Central Command said attacks on coalition forces across Iraq averaged 50 a day at the height of bombings in November-the worst casualty month yet for U.S. forces in Iraq. Last week they said attacks had fallen to about 20 a day.
The slowed tempo is welcome news here. But it doesn't change the toll for the military's caregivers. The camp itself comes under attack too. Overnight, two artillery rounds are unloaded against suspected insurgents.
"It's hot and cold. You can have 28 attacks and only four wounded. Or one attack with 28 casualties," said Maj. Douglas Boyer, an internal-medicine physician.
Most here are seeing combat duty for the first time. And most will be around well into next year. March is the earliest anyone currently on duty is likely to go home. "There is a lot of trauma here. A lot of trauma," said Col. Carol McNeill, deputy commander for nursing and a 23-year Army active-duty officer. "We see multiple amputations, eye injuries, bellies opened up-the kind of things that stay with you."
The bombing of UN headquarters in Baghdad sent 24 trauma victims to the 21st, including a man with a 5-foot metal window-frame rod protruding through his skull. Technicians had to saw the rod in order to carry him through the trauma unit doors. He survived, but lost an eye.
Trauma victims instantly marshal these hospital workers, but the seriously wounded rarely make headlines. During the first week of December, arriving combat casualties averaged about three a day. A soldier came in with the lower part of his face blown off. His vehicle hit an improvised explosive device, or IED, just outside the camp. When the convoy slowed after the explosion, an attacker shot him in the face.
A severely wounded soldier was driven up to the gate in a Bradley after he was hit by an armor-piercing artillery round. Medics worked to revive him, but he died in the trauma unit.
In another recent case, about 60 hospital personnel volunteered their own blood for a severely wounded soldier after failing to stop near-fatal bleeding. He needed 21 units of whole blood before surgeons located and fixed a contracted vessel from a leg amputation.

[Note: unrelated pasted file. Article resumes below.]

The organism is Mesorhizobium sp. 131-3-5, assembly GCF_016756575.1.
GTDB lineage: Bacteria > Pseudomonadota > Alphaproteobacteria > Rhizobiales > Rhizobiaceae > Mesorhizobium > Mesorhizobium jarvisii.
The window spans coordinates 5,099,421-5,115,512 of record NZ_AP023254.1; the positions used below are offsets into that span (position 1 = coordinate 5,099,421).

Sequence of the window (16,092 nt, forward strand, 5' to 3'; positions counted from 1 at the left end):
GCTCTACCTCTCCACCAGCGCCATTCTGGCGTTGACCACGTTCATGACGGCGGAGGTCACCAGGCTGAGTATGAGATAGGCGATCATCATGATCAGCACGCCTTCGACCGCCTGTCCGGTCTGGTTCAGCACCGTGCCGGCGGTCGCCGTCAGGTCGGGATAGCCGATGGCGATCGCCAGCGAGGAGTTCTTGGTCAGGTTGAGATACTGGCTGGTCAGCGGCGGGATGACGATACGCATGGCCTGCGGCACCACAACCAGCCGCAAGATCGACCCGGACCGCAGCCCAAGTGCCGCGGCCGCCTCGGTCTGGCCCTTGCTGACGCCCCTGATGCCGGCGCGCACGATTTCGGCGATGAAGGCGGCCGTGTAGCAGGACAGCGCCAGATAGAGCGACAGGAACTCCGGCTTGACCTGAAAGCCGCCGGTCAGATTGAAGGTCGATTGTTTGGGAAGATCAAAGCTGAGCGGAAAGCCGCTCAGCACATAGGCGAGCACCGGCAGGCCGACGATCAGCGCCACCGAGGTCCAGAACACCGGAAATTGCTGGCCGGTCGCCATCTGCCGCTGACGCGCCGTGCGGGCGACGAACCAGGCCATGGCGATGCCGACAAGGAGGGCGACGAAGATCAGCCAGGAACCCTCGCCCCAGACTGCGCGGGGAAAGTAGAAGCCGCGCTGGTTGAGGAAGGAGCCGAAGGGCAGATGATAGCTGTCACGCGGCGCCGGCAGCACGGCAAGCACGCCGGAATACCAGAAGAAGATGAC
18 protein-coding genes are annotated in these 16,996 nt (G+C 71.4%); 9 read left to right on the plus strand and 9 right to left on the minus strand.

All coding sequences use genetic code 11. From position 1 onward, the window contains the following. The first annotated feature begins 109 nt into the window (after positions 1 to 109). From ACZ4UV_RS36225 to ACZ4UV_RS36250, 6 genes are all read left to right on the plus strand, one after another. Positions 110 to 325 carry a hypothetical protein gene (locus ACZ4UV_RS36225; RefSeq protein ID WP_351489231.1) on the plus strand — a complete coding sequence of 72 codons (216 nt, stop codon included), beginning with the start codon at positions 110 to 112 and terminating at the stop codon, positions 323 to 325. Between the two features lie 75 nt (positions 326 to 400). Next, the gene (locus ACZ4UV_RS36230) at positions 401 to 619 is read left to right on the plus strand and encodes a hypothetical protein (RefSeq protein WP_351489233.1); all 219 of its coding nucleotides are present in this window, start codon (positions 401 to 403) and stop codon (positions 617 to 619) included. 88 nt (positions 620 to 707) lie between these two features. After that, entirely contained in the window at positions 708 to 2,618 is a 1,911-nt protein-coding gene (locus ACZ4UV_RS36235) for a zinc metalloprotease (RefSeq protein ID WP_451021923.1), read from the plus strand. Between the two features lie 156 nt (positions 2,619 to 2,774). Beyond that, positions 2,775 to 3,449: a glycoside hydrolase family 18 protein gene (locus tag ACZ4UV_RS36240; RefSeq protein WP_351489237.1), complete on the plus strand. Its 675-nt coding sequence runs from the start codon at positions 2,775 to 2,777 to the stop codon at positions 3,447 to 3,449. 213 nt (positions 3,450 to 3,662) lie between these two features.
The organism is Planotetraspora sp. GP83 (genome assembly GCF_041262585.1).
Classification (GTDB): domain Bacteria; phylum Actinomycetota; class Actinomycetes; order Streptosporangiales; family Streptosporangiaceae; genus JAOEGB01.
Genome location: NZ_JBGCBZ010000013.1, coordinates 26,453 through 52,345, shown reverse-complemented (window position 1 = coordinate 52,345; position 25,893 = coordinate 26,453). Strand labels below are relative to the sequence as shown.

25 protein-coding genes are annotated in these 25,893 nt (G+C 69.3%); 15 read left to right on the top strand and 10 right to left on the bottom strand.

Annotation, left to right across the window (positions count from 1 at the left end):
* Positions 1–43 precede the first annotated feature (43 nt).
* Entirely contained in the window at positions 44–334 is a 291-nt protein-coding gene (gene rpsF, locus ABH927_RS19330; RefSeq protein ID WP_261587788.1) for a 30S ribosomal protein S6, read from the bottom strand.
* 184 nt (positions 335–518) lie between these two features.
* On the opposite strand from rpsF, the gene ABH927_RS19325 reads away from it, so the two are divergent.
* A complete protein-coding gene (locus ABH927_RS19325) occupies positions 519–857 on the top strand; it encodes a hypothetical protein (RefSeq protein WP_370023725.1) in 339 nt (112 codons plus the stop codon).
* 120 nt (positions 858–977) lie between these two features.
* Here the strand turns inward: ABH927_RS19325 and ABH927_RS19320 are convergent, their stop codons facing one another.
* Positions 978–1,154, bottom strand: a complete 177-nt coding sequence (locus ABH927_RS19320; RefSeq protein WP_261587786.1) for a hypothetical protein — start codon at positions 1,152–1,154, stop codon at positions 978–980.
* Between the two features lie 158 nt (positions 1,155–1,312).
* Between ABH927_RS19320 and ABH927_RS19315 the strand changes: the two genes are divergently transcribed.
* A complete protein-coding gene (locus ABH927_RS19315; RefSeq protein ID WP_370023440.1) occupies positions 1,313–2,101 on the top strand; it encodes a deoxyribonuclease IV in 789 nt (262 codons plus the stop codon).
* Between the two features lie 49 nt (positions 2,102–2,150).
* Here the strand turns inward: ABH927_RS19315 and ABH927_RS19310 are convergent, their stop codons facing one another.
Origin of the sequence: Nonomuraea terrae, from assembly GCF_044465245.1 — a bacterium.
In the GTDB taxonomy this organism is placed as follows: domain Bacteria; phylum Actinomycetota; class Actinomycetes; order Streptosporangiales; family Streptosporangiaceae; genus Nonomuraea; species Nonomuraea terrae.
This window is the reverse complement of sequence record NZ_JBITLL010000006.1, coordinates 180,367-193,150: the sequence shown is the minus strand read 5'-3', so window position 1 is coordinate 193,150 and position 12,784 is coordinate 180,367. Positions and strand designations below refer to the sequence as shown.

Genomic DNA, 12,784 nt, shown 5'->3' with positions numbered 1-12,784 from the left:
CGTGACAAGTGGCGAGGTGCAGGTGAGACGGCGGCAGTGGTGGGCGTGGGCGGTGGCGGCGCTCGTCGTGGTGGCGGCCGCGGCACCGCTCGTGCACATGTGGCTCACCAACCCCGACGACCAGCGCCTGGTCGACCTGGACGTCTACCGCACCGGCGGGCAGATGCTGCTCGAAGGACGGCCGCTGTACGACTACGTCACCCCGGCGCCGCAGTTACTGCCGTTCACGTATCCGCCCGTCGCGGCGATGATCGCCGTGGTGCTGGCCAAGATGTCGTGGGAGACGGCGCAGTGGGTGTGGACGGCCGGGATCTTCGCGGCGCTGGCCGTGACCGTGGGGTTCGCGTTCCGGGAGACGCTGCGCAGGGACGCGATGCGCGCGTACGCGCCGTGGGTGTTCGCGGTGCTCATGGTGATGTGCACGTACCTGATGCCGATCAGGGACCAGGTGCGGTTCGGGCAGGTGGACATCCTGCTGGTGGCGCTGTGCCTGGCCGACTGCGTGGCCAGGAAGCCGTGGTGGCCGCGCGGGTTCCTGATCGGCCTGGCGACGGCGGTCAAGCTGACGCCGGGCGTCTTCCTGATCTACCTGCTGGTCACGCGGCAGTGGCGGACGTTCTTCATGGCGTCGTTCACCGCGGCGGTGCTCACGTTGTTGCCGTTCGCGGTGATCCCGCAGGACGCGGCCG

The hospital has two recovery units set aside for Iraqi prisoners of war.
"Sometimes they will bring in an American soldier, and right behind him the insurgent who shot him," said Col. McNeill. No one anticipated the hospital would take on prisoner patients, but they have to be completely healed, according to Col. McNeill, before they can be moved to a detention facility. "We treat the patient, regardless of nationality," said Maj. Boyer. But the prisoners have a separate ward guarded by military police.
Defense officials are continuing the embed policy for journalists (which put a BBC camera crew and WORLD in the trauma unit on Dec. 8), but medical personnel here are frustrated by the way news media are covering casualties. Capt. Troy Smith, a respiratory therapist, says reports should not distinguish between "war" casualties before the official end of hostilities and current casualties.
Those reports may exact political damage on President Bush for declaring an end to hostilities last May, but to the staff here, the slant makes it look like the military isn't up to the present threats. "This never was a major conflict; it was a guerrilla war from the outset and it still is. They are trying to maim our soldiers, and that's our whole focus out here," he said.
Dec. 8 may be the only reprieve combat hospital workers have for awhile. The following day the radio was crackling early with reports of bombings at both ends of the sector: A car bomber had driven up to a checkpoint in Mosul and detonated himself among U.S. troops, and soon after there was another explosion in Baquba. None of the wounded showed up at the 21st until sometime after lunch, when one of the Mosul injuries just suddenly appeared at the tarmac. He had already been operated on at a smaller hospital in Mosul, then flown here.
One of the medics who flew with him produced a baseball-sized piece of shrapnel covered in blood. He had saved the chunk, which had wedged itself into the soldier's face. Gauze draped the young man's lower face, but bleeding from his facial wounds continued and some of his vitals were wavering. Scanning his paperwork, one of the nurses noted that yesterday was his 18th birthday. Doctors readied him for X-rays and more surgery, before he would be sent up to Germany.
For doctors who treat these wounded, such episodes are all in a day's work. For the wounded, it's the beginning of a long road to recovery.